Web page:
Artist Angela Rose Voulgarelis and her husband, Turu Illgen, an architect, have lived in the area since 2010 and drove by 17 Railroad Avenue in Kingston many times over the last few years. “We wondered who was going to ‘do something’ with that building,” Voulgarelis says. “It looked like a great opportunity … for someone else!” Both were interested by the location and size of the building in Midtown and saw it as a great opportunity for artistic intervention. “It’s huge. I grew up in brick buildings, so I have an affinity towards them,” she admits. “And who doesn’t love a corner property?”
In 2015, with an opportunity to invest, the couple revisited the building, which was on the market. They began to realize that they could become the somebodies who could ‘do something’ with the building. The seller, who is still in business in Kingston, accepted their offer and became their first tenant for a year before relocating his business. “This gave us time to design the studios and secure financing,” Voulgarelis says. “Turu designed the spaces, based on our mutual input, to optimize the unique shape of the building and its ceiling heights.”
There was considerable work to do as the building had been neglected and many parts were literally bricked up. Three construction crews—ANVO Construction, Avery Carbone and TJM Construction—were hired to work with them on the project.
The couple chose a creative solution to parking and power by installing a 75 Kw solar canopy over the private parking lot, thus providing a majority of the electricity for the building at 17 Railroad Avenue. “Keeping things simple in regard to our design choices meant keeping cars protected from weather all year while maintaining the building’s industrial chic,” Voulgarelis explains. But their ultimate purpose—to provide spaces for artists to work and to create a sense of community for people who don’t want to work in isolation—was the driving intention behind their project.
Their process of renovating an old building and learning to meet its challenges with acceptance of imperfections is documented on Instagram @ferroviastudios. “It’s been a great way to communicate, and we were able to rent the first five studios in less than a month,” says Voulgarelis. She moved into the front of the building and loves the light-filled rooms where she works on her own art, which she describes as “influenced by incidents of human tragedy and my own personal landscape.” She uses found images as reference and draws upon childhood memories as source material. “I juxtapose images, overlap shared experiences, perform private acts in public, and turn most paintings upside down to evoke non-narrative associations between historical events and my everyday life.” And, in keeping with her interest in history, the name Ferrovia was a perfect fit for two reasons: “Ferrovia means ‘railroad’ in Italian, and I’m half Italian.”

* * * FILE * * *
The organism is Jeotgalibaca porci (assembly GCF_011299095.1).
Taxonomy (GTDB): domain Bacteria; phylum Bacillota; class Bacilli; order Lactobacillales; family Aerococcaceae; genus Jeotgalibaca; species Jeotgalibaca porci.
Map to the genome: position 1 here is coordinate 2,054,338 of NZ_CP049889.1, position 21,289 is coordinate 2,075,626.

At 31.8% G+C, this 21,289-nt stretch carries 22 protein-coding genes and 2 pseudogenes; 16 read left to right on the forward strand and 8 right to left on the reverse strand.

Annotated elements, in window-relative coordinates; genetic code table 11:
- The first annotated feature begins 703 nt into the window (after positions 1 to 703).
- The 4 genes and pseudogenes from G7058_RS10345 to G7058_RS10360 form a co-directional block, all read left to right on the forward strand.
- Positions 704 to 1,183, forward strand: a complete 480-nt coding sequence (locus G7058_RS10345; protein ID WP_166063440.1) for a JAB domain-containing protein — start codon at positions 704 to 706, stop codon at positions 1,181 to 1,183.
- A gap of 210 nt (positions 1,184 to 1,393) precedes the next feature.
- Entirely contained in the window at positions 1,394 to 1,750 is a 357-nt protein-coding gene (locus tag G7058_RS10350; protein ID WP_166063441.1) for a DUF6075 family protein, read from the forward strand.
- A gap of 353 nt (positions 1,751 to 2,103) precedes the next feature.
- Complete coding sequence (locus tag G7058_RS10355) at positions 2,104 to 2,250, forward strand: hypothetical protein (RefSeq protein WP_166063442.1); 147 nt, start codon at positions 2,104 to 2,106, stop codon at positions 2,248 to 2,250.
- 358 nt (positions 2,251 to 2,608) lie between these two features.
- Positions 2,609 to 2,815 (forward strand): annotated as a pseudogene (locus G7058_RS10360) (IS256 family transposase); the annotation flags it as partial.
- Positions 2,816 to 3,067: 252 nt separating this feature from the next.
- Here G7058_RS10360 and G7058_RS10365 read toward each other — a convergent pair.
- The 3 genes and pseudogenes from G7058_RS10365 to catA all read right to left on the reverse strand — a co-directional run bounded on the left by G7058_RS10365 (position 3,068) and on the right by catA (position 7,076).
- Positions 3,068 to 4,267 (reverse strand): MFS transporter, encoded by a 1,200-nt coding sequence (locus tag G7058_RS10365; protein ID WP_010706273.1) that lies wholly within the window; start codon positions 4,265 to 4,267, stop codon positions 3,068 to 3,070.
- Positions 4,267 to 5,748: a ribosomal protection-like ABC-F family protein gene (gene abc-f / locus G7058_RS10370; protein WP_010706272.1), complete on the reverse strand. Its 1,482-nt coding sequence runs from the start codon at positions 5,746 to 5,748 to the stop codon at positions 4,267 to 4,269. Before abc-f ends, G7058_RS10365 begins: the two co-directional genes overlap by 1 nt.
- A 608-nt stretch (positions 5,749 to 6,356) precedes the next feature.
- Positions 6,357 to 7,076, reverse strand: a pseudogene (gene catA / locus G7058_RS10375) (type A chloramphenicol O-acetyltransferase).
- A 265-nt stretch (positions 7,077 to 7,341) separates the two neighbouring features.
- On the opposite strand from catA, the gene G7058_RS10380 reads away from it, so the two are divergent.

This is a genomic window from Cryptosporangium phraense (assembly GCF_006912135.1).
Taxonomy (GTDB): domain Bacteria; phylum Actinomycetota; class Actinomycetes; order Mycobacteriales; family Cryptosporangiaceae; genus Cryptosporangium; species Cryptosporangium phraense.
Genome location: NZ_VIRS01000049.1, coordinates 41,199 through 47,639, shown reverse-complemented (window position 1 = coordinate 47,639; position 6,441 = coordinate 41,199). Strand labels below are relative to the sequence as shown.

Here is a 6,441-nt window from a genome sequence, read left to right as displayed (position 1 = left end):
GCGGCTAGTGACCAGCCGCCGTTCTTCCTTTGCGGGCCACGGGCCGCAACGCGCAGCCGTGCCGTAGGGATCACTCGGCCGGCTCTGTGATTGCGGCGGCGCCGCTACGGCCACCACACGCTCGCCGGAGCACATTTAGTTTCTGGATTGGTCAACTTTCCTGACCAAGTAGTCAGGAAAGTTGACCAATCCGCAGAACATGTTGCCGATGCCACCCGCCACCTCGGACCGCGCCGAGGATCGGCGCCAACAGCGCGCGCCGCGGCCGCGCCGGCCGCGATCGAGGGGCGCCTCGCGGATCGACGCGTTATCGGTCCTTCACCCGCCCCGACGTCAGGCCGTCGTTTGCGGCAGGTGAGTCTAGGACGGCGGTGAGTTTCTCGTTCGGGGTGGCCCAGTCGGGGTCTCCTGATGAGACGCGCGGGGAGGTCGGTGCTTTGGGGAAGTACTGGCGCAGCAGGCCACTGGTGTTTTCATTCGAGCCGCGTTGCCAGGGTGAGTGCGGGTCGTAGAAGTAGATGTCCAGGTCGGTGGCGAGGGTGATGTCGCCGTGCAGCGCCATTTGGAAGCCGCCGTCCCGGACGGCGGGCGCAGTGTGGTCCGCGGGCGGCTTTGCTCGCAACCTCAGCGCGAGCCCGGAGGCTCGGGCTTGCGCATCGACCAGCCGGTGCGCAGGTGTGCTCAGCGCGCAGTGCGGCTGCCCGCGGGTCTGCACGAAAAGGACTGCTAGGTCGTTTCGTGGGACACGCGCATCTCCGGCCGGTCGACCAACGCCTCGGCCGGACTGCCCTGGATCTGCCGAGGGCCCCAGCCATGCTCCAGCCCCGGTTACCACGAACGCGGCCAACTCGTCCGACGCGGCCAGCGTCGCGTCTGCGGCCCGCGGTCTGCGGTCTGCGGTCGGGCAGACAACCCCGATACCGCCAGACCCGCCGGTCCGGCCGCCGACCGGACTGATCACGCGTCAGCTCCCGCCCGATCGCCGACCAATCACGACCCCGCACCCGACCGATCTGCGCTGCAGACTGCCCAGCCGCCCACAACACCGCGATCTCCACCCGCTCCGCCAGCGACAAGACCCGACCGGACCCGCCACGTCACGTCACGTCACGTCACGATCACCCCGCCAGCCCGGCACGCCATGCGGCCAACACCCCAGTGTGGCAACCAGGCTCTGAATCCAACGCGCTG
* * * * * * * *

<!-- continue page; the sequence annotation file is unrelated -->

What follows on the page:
“We wanted to keep artists working, including myself, and this building is intended to hold space for artists in a time when federal arts funding and independent creative enterprise are under attack more than ever,” says Voulgarelis, who lost every previous studio she ever had due to increased real estate prices and high turnover. “I wanted to create a different model for this endeavor and, if this project can make it through this Presidency, I’ll consider it a success.”
Artist-Owned and Operated
Today, Ferrovia Studios is an artist-owned and operated studio space housing a mix of artists and artisans at 17 Railroad Avenue. The 15,000 square foot mixed-use building offers a select number of artist studios; a 7,500 square foot ground floor space; gallery and exhibit space; and two retail storefronts. Each studio comes with high ceilings, ample natural lighting, wi-fi and full electrical hook-ups (mostly generated onsite by solar power).
A ground floor tenant—Village Coffee and Goods—occupies one of the two storefronts and other spaces remain available on both the first and second floors. “We are weighing the options of dividing the (rest of the first floor) space or keeping it whole,” Voulgarelis says. “It was a roller rink at one time and still has great maple floors.” Current tenants also include Eighth Belle, Reva Vespera, Oolaloom, Noel Benson and Ali Palmatier.
For more information, please visit www.ferroviastudios.com.